NEW YORK–(COMMERCIAL THREAD) – The economic uncertainty generated by the COVID-19 pandemic has made the risk of venturing into new business segments more intimidating than ever for companies. But by structuring itself as a holding company, a business entity can help protect itself and its assets from the financial consequences of a failed business or legal action. However, if these same assets are not carefully distributed across the enterprise, the protection a business enjoys can quickly disappear. That’s according to a new episode of the recently launched CT Expert Insights podcast by Wolters Kluwer CT Corporation.
Sandra Feldman, Publications Lawyer at CT Corporation, explains that the popularity of the holding / operating structure is largely due to the degrees of separation it offers. As long as a holding company keeps the assets of its subsidiaries isolated from one another, the fallout from a possible slowdown in business or legal action is limited. Feldman uses the hypothetical example of a holding company that owns two operating companies during the podcast – one a successful widget maker and the other a restaurant struggling financially due to the pandemic.
âLet’s say the restaurant had to close for a while due to COVID-19 and has accumulated debts that it is struggling to pay. The restaurant’s creditors can only rely on the assets of the operating company that owns the restaurant to settle the debt, ânotes Feldman.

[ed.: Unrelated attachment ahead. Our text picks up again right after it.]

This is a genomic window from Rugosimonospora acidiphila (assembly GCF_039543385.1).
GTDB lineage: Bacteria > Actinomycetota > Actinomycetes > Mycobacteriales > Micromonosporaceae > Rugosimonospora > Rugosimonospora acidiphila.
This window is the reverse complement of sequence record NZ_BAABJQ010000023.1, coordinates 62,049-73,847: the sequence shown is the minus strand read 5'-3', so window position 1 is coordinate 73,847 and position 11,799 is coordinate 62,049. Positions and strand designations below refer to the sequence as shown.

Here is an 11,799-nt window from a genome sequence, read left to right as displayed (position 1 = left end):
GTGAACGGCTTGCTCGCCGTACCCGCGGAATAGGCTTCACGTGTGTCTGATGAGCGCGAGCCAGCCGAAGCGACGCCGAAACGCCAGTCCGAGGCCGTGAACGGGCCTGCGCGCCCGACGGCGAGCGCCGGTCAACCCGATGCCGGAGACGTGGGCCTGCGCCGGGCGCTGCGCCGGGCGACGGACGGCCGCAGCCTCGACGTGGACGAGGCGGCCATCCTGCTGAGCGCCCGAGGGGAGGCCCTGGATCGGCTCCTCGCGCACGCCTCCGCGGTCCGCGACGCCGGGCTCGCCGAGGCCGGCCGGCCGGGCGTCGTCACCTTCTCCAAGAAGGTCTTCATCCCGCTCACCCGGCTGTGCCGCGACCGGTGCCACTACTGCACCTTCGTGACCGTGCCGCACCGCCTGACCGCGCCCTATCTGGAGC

With this protection firmly in place, holding companies can invest in new startups or new markets without incurring any risk to their core businesses. However, the more operating companies a holding company has, the more complex its corporate structure and regulatory obligations will become. For example, holding and operating companies are subject not only to initial training fees, but also to annual compliance fees.
Feldman noted that many large holding companies invest in an entity management system to help govern the business. She also urged companies considering a holding / operating company structure to consult with legal experts who can help them weigh their unique set of pros and cons.
“And if they decide to go ahead, CT Corporation is a trusted partner who can help train the holding company and operating companies and also help with various post-training and compliance needs,” adds Feldman.
For nearly 130 years, Wolters Kluwer CT Corporation has been the leading provider of registered agent services, incorporation services and legal entity compliance. It is part of the Governance, Risk and Compliance (GRC) division of Wolters Kluwer and has a global reach in more than 150 countries. Over 75% of Fortune 500 companies, 95% of AmLaw 100 law firms, and 350,000 small businesses trust CT Corporation to manage their compliance needs. Wolters Kluwer GRC’s other legal services business is Wolters Kluwer ELM Solutions – a Global provider of corporate legal and expense management, contract lifecycle management and legal analysis solutions.
About Wolters Kluwer Governance, risk and compliance
Governance, Risk & Compliance is a division of Wolters Kluwer, which provides legal and banking professionals with solutions to ensure compliance with evolving regulatory and legal obligations, manage risk, increase efficiency and drive better business results. GRC offers a portfolio of technology expert services and solutions focused on legal entity compliance, legal operations management, banking product compliance, and banking regulatory compliance.
Wolters Kluwer (AEX: WKL) is a global leader in information services and solutions for professionals in the healthcare, tax and accounting, risk and compliance, finance and legal industries. Wolters Kluwer achieved 2020 annual sales of 4.6 billion euros. The company, headquartered in Alphen aan den Rijn, The Netherlands, serves customers in more than 180 countries, maintains operations in more than 40 countries and employs 19,200 people worldwide.